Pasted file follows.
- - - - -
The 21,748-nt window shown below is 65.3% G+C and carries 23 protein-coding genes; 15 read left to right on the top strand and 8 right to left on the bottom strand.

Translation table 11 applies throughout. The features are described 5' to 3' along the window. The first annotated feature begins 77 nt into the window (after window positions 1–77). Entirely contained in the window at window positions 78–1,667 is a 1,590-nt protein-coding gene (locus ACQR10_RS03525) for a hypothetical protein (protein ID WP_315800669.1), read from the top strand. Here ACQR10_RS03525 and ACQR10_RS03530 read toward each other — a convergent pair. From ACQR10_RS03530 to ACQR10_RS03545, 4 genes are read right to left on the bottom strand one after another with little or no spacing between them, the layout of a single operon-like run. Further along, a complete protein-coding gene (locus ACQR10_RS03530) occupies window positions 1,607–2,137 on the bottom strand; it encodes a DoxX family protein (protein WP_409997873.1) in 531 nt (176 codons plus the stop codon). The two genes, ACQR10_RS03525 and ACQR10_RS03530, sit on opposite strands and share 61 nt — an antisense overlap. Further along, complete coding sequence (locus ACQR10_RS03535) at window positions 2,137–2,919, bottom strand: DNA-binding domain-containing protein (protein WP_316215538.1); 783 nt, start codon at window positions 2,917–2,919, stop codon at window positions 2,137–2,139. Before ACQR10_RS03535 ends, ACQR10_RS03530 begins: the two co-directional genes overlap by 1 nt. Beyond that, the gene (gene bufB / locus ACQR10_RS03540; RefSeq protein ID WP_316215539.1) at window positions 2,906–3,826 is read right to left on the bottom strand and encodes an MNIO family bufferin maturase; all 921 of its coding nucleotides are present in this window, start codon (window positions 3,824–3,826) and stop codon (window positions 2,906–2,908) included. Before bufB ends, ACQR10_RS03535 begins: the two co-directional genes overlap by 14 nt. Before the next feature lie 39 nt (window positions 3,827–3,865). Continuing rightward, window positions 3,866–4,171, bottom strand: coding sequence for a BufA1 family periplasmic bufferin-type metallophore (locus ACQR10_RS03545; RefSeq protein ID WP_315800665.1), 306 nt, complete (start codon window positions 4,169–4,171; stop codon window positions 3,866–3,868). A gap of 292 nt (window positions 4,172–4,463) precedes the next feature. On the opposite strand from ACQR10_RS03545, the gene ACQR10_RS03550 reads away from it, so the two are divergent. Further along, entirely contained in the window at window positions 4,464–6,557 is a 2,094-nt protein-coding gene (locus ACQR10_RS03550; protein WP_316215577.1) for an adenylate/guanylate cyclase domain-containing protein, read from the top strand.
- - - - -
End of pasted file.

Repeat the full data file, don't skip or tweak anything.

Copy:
The 21,748-nt window shown below is 65.3% G+C and carries 23 protein-coding genes; 15 read left to right on the top strand and 8 right to left on the bottom strand.

Translation table 11 applies throughout. The features are described 5' to 3' along the window. The first annotated feature begins 77 nt into the window (after window positions 1–77). Entirely contained in the window at window positions 78–1,667 is a 1,590-nt protein-coding gene (locus ACQR10_RS03525) for a hypothetical protein (protein ID WP_315800669.1), read from the top strand. Here ACQR10_RS03525 and ACQR10_RS03530 read toward each other — a convergent pair. From ACQR10_RS03530 to ACQR10_RS03545, 4 genes are read right to left on the bottom strand one after another with little or no spacing between them, the layout of a single operon-like run. Further along, a complete protein-coding gene (locus ACQR10_RS03530) occupies window positions 1,607–2,137 on the bottom strand; it encodes a DoxX family protein (protein WP_409997873.1) in 531 nt (176 codons plus the stop codon). The two genes, ACQR10_RS03525 and ACQR10_RS03530, sit on opposite strands and share 61 nt — an antisense overlap. Further along, complete coding sequence (locus ACQR10_RS03535) at window positions 2,137–2,919, bottom strand: DNA-binding domain-containing protein (protein WP_316215538.1); 783 nt, start codon at window positions 2,917–2,919, stop codon at window positions 2,137–2,139. Before ACQR10_RS03535 ends, ACQR10_RS03530 begins: the two co-directional genes overlap by 1 nt. Beyond that, the gene (gene bufB / locus ACQR10_RS03540; RefSeq protein ID WP_316215539.1) at window positions 2,906–3,826 is read right to left on the bottom strand and encodes an MNIO family bufferin maturase; all 921 of its coding nucleotides are present in this window, start codon (window positions 3,824–3,826) and stop codon (window positions 2,906–2,908) included. Before bufB ends, ACQR10_RS03535 begins: the two co-directional genes overlap by 14 nt. Before the next feature lie 39 nt (window positions 3,827–3,865). Continuing rightward, window positions 3,866–4,171, bottom strand: coding sequence for a BufA1 family periplasmic bufferin-type metallophore (locus ACQR10_RS03545; RefSeq protein ID WP_315800665.1), 306 nt, complete (start codon window positions 4,169–4,171; stop codon window positions 3,866–3,868). A gap of 292 nt (window positions 4,172–4,463) precedes the next feature. On the opposite strand from ACQR10_RS03545, the gene ACQR10_RS03550 reads away from it, so the two are divergent. Further along, entirely contained in the window at window positions 4,464–6,557 is a 2,094-nt protein-coding gene (locus ACQR10_RS03550; protein WP_316215577.1) for an adenylate/guanylate cyclase domain-containing protein, read from the top strand.